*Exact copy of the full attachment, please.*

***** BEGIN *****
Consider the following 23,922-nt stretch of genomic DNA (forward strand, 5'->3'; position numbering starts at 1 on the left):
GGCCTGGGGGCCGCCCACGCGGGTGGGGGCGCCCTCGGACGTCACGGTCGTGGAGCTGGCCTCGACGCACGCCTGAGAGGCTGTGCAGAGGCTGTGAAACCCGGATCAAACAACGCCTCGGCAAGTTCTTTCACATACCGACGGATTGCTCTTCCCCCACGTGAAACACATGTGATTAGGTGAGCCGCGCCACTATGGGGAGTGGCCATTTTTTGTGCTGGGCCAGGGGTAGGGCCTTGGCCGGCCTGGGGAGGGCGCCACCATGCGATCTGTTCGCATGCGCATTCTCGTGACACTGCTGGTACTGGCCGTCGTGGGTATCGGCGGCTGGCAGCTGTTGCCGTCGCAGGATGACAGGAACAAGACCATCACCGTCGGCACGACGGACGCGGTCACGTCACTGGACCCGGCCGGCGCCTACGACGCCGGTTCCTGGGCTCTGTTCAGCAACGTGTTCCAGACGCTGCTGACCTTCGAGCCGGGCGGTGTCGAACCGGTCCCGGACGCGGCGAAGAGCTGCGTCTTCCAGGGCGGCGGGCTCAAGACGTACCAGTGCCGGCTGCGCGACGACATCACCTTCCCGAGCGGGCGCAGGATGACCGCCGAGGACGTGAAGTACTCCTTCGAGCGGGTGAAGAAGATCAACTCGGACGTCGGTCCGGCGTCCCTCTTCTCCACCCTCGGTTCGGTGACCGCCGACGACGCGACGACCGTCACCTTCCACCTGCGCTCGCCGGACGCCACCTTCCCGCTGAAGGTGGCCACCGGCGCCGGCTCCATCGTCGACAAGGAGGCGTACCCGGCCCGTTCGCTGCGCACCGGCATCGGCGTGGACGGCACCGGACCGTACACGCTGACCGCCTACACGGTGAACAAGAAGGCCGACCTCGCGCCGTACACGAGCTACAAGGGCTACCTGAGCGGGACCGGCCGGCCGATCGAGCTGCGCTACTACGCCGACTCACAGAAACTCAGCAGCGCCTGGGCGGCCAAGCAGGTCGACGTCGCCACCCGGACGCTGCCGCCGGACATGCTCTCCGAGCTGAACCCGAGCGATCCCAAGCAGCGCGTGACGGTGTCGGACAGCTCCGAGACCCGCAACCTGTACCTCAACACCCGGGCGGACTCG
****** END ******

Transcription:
Consider the following 23,922-nt stretch of genomic DNA (forward strand, 5'->3'; position numbering starts at 1 on the left):
GGCCTGGGGGCCGCCCACGCGGGTGGGGGCGCCCTCGGACGTCACGGTCGTGGAGCTGGCCTCGACGCACGCCTGAGAGGCTGTGCAGAGGCTGTGAAACCCGGATCAAACAACGCCTCGGCAAGTTCTTTCACATACCGACGGATTGCTCTTCCCCCACGTGAAACACATGTGATTAGGTGAGCCGCGCCACTATGGGGAGTGGCCATTTTTTGTGCTGGGCCAGGGGTAGGGCCTTGGCCGGCCTGGGGAGGGCGCCACCATGCGATCTGTTCGCATGCGCATTCTCGTGACACTGCTGGTACTGGCCGTCGTGGGTATCGGCGGCTGGCAGCTGTTGCCGTCGCAGGATGACAGGAACAAGACCATCACCGTCGGCACGACGGACGCGGTCACGTCACTGGACCCGGCCGGCGCCTACGACGCCGGTTCCTGGGCTCTGTTCAGCAACGTGTTCCAGACGCTGCTGACCTTCGAGCCGGGCGGTGTCGAACCGGTCCCGGACGCGGCGAAGAGCTGCGTCTTCCAGGGCGGCGGGCTCAAGACGTACCAGTGCCGGCTGCGCGACGACATCACCTTCCCGAGCGGGCGCAGGATGACCGCCGAGGACGTGAAGTACTCCTTCGAGCGGGTGAAGAAGATCAACTCGGACGTCGGTCCGGCGTCCCTCTTCTCCACCCTCGGTTCGGTGACCGCCGACGACGCGACGACCGTCACCTTCCACCTGCGCTCGCCGGACGCCACCTTCCCGCTGAAGGTGGCCACCGGCGCCGGCTCCATCGTCGACAAGGAGGCGTACCCGGCCCGTTCGCTGCGCACCGGCATCGGCGTGGACGGCACCGGACCGTACACGCTGACCGCCTACACGGTGAACAAGAAGGCCGACCTCGCGCCGTACACGAGCTACAAGGGCTACCTGAGCGGGACCGGCCGGCCGATCGAGCTGCGCTACTACGCCGACTCACAGAAACTCAGCAGCGCCTGGGCGGCCAAGCAGGTCGACGTCGCCACCCGGACGCTGCCGCCGGACATGCTCTCCGAGCTGAACCCGAGCGATCCCAAGCAGCGCGTGACGGTGTCGGACAGCTCCGAGACCCGCAACCTGTACCTCAACACCCGGGCGGACTCG